Re: Emoji: emoticons vs. literacy

Date: Sat Jan 10 2009 - 11:23:04 CST

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    Quoting "Michael Everson" <>:

    > On 10 Jan 2009, at 09:03, Christopher Fynn wrote:
    >> Michael Everson wrote:
    >>> On 9 Jan 2009, at 22:48, André Szabolcs Szelp wrote:
    >>>>> Let's ignore, for the moment, that emoji are actually emoji, and just
    >>>>> treat them as characters that are up for potential encoding. I do think
    >>>>> that a part of them may not be up to the requirements for ISO/Unicode
    >>>>> standardization. The ones that are up the requirements should be
    >>>>> encoded, for others, vendors should use PUA.
    >>>> This is something I do fully agree with.
    >>> I also agree.
    >> If on grounds of "interoperability" and "source separation" there
    >> is truly a need to encode them *all* (bar the trademarked logos)
    >> why not set aside 600+ characters on plane 14, give them all
    >> generic names name like "EMOJI SYMBOL XXX" and be done with it?
    > Because a lot of them are, you know, "symbols". I've no objection to
    > many of them. And as I have said (posted twice) once in the UCS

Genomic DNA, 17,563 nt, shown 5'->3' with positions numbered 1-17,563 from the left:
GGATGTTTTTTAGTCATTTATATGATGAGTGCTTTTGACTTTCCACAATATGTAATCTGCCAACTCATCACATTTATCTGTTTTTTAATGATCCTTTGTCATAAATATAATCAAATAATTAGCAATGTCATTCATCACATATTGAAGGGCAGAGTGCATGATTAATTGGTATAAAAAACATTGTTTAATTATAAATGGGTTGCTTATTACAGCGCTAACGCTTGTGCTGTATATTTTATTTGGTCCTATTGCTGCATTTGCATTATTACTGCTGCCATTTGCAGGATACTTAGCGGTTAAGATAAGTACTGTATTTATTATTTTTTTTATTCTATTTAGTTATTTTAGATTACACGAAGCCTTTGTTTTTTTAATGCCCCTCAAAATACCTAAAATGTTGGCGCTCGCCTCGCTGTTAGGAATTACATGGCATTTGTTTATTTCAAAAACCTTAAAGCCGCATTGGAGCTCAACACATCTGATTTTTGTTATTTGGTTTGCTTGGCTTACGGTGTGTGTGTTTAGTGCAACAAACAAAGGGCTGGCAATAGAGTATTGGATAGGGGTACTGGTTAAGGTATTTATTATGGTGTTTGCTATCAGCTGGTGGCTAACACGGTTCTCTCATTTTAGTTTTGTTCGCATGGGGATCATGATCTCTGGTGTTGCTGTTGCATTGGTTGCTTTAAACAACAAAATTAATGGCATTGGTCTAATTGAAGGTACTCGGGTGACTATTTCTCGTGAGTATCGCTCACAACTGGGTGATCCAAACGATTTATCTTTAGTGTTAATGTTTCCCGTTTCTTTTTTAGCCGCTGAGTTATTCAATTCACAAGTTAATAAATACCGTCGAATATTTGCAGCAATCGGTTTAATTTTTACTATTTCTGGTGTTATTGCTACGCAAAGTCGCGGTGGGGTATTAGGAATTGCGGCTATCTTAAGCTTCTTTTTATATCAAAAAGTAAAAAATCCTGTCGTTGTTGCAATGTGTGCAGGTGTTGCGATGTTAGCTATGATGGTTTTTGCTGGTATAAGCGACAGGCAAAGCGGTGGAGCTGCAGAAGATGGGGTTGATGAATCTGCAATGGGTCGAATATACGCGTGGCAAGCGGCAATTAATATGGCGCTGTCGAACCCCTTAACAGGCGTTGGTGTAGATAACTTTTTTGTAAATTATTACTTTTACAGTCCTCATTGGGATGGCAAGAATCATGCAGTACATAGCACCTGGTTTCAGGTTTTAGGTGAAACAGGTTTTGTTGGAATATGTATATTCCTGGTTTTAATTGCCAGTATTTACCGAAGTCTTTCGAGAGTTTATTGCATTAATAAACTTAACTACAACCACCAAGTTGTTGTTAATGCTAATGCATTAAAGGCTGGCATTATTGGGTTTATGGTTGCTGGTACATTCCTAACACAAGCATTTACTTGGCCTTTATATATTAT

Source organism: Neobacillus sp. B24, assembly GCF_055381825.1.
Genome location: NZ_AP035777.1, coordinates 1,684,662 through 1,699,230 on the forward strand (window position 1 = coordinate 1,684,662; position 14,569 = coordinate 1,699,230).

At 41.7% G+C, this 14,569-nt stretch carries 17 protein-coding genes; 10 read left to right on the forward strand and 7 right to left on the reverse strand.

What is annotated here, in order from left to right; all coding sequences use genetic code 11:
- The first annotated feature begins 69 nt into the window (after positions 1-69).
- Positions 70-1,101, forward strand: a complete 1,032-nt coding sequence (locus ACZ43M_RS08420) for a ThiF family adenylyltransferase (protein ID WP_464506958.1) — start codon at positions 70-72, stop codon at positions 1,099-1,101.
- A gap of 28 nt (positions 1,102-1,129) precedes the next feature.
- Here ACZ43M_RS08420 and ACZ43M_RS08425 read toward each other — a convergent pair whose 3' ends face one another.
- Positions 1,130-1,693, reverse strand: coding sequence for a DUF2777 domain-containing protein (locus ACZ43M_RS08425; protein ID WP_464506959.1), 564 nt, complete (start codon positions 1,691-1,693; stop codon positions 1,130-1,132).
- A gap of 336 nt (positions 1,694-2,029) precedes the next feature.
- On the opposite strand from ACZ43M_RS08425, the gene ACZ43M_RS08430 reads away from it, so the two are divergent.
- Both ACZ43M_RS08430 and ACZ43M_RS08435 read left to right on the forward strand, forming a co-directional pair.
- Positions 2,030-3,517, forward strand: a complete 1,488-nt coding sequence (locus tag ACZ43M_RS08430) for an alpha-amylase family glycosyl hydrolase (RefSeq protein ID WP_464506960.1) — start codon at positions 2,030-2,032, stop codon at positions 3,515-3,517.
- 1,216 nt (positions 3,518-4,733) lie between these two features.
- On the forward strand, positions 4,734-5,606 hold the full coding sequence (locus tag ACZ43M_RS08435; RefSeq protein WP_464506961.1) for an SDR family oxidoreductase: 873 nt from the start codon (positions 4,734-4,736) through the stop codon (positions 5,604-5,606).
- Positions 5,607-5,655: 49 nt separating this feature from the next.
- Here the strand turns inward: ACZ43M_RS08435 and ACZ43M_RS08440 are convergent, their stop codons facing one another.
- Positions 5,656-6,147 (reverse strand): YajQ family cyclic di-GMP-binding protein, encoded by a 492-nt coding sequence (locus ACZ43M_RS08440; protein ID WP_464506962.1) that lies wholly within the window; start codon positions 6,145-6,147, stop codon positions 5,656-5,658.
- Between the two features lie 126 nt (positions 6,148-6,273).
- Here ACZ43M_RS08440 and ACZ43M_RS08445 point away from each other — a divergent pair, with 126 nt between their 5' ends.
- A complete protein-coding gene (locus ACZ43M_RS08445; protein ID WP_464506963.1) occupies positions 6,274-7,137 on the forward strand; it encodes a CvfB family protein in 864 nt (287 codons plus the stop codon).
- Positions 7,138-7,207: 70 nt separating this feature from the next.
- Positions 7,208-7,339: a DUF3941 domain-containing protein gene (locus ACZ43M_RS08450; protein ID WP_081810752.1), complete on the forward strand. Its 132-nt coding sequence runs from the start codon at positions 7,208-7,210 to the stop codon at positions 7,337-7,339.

> these won't be "emoji" symbols any more. You can't say that the
    > emoji smileys aren't generic. They are.

    Non-generic symbols which a landmarks/famous places cause great
    potential problems, be they mountains, towers, statues, or maps.

    Non-generic symbols to do with money which are limited to certain
    currencies be they bags of money, money changers, stock exchanges, or
    paper money, are only really acceptable if more generic form is
    possible, which I fear will no be possible in all cases.

    >> OTOH if we are going to go through the process of looking at each
    >> of them individually, just like any other potential symbol
    >> characters proposed for encoding, I also think there is a lot of
    >> stuff that would not normally qualify.
    > That is what we should do. Evaluate them all in the normal fashion.
    > Just as we did with the North Korean symbols.

    Being generic is a IMHO one criteria for many types of symbols to be encoded.

    >> Unifying some of these emoji with existing characters implies that
    >> they are to be treated just like any other proposed characters - in
    >> which case I don't think it is fair for anyone to expect special
    >> treatment for this proposal.
    > Exactly.

    And this being the case this should be done with care and precision.

    John Knightley

    > Michael Everson *

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